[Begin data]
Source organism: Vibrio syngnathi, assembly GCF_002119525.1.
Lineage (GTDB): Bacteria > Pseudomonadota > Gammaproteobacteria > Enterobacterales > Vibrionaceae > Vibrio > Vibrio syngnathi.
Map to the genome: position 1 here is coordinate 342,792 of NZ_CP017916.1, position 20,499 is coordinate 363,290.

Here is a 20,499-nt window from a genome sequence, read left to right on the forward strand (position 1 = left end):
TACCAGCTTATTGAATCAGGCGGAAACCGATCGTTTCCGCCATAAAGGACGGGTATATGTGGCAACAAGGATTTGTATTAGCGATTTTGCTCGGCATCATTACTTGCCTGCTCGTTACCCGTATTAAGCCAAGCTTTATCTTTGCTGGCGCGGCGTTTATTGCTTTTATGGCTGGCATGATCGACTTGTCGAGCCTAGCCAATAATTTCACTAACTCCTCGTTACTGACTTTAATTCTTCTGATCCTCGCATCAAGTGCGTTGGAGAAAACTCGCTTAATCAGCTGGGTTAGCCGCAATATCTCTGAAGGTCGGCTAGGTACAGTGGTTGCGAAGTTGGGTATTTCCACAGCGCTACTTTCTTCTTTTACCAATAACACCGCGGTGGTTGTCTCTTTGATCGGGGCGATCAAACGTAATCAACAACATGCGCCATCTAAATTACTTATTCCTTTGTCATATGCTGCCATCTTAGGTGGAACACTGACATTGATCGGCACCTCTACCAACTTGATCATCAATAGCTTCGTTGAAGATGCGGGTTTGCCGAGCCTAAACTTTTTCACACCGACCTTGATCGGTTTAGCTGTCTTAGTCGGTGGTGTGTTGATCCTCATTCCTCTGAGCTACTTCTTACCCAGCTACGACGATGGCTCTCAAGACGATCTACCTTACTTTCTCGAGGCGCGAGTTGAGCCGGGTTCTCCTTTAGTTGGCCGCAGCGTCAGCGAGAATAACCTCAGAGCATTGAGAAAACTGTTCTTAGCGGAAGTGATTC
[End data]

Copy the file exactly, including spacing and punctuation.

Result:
Source organism: Vibrio syngnathi, assembly GCF_002119525.1.
Lineage (GTDB): Bacteria > Pseudomonadota > Gammaproteobacteria > Enterobacterales > Vibrionaceae > Vibrio > Vibrio syngnathi.
Map to the genome: position 1 here is coordinate 342,792 of NZ_CP017916.1, position 20,499 is coordinate 363,290.

Here is a 20,499-nt window from a genome sequence, read left to right on the forward strand (position 1 = left end):
TACCAGCTTATTGAATCAGGCGGAAACCGATCGTTTCCGCCATAAAGGACGGGTATATGTGGCAACAAGGATTTGTATTAGCGATTTTGCTCGGCATCATTACTTGCCTGCTCGTTACCCGTATTAAGCCAAGCTTTATCTTTGCTGGCGCGGCGTTTATTGCTTTTATGGCTGGCATGATCGACTTGTCGAGCCTAGCCAATAATTTCACTAACTCCTCGTTACTGACTTTAATTCTTCTGATCCTCGCATCAAGTGCGTTGGAGAAAACTCGCTTAATCAGCTGGGTTAGCCGCAATATCTCTGAAGGTCGGCTAGGTACAGTGGTTGCGAAGTTGGGTATTTCCACAGCGCTACTTTCTTCTTTTACCAATAACACCGCGGTGGTTGTCTCTTTGATCGGGGCGATCAAACGTAATCAACAACATGCGCCATCTAAATTACTTATTCCTTTGTCATATGCTGCCATCTTAGGTGGAACACTGACATTGATCGGCACCTCTACCAACTTGATCATCAATAGCTTCGTTGAAGATGCGGGTTTGCCGAGCCTAAACTTTTTCACACCGACCTTGATCGGTTTAGCTGTCTTAGTCGGTGGTGTGTTGATCCTCATTCCTCTGAGCTACTTCTTACCCAGCTACGACGATGGCTCTCAAGACGATCTACCTTACTTTCTCGAGGCGCGAGTTGAGCCGGGTTCTCCTTTAGTTGGCCGCAGCGTCAGCGAGAATAACCTCAGAGCATTGAGAAAACTGTTCTTAGCGGAAGTGATTC